Get the key ideas from

Enough

Breaking free from the World of Excess

By John Naish
18-minute read
Enough: Breaking free from the World of Excess by John Naish

Enough offers a scathing critique of the one rule that always seems to hold in Western societies: “more is always better.” With the help of compelling biological and psychological studies, Enough shows us how our obsession with “more” is actually the source of many of our woes, as well as what we can do about it.

  • Anyone interested in the connection between psychology, advertisement and society
  • Anyone who feels overwhelmed by the sheer amount of choice he or she has
  • Anyone who feels compelled to buy the newest toys and gadgets

John Naish is a journalist for the London Times who writes about such topics as health, body and soul. He is also the author of Put What Where: 2000 Years of Bizarre Sex Advice.

Go Premium and get the best of Blinkist

Upgrade to Premium now and get unlimited access to the Blinkist library. Read or listen to key insights from the world’s best nonfiction.

Upgrade to Premium

What is Blinkist?

The Blinkist app gives you the key ideas from a bestselling nonfiction book in just 15 minutes. Available in bitesize text and audio, the app makes it easier than ever to find time to read.

Discover
3,000+ top
nonfiction titles

Get unlimited access to the most important ideas in business, investing, marketing, psychology, politics, and more. Stay ahead of the curve with recommended reading lists curated by experts.

Join Blinkist to get the key ideas from
Get the key ideas from
Get the key ideas from

Enough

Breaking free from the World of Excess

By John Naish
  • Read in 18 minutes
  • Contains 11 key ideas
Upgrade to Premium Read or listen now
Enough: Breaking free from the World of Excess by John Naish
Synopsis

Enough offers a scathing critique of the one rule that always seems to hold in Western societies: “more is always better.” With the help of compelling biological and psychological studies, Enough shows us how our obsession with “more” is actually the source of many of our woes, as well as what we can do about it.

Key idea 1 of 11

Clever marketing tricks exploit our natural desire for more and more stuff.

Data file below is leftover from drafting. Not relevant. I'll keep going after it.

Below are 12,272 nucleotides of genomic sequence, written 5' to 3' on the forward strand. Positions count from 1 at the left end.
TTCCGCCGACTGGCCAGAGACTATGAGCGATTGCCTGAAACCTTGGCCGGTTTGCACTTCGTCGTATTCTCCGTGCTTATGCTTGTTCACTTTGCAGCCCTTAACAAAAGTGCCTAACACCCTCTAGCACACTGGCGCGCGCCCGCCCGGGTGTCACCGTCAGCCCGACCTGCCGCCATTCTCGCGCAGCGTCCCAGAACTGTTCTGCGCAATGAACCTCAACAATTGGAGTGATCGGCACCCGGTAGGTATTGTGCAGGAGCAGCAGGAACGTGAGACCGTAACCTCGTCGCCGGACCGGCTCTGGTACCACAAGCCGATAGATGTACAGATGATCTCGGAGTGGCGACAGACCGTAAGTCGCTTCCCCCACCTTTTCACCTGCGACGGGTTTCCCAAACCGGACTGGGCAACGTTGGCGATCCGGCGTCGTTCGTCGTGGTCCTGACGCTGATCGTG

From a big-screen TV to a fridge packed with food, a fancy sports car to the many household appliances that you’ve only used once: the average citizen in Western societies owns or consumes an astonishing amount of stuff.

The reason has to do with the legacy of our evolutionary history: in order to survive and develop as a species, human beings had to be eager to try out new things.

Throughout most of human history food was scarce, and most humans weren’t getting enough. To compensate for this scarcity, our bodies evolved to eat as much as possible when food was available and store the energy when it wasn’t.

Eventually, we learned that collecting and hoarding vast quantities of resources, like food, clothing or tools, would further help us survive times of scarcity.

Another part of this legacy is a desire for both material and nonmaterial goods. Just like we collect material goods, we also collect as much information as possible: our ancestors had to be constantly aware of their surroundings and note every possible detail in order to survive.

Our brains even reward us for our awareness with chemicals called opioids that make us feel good.

And while this desire to collect information and things was advantageous for most of human history, today’s advertisers now know how to exploit these ancient mechanisms in order to motivate us to consume more than we actually need:

They can, for instance, exploit our fear of scarcity by creating "limited editions,” thus tricking us into thinking that passing on a chance to buy now will mean losing out on a limited opportunity.

Or they can exploit our desire to emulate society’s most successful members. In the past we would look to the strongest or best-fed members of the group as role-models. Nowadays we look to celebrities who we hope to become by buying the products they’re hawking.

Clearly, the mechanisms that once ensured our survival are problematic in today’s world. Our following blinks will discuss this disconnect in more detail.

Upgrade to continue Read or listen now

Key ideas in this title

Upgrade to continue Read or listen now

No time to
read?

Pssst. Sign up to your secret to success: key ideas from top nonfiction in just 15 minutes.
Created with Sketch.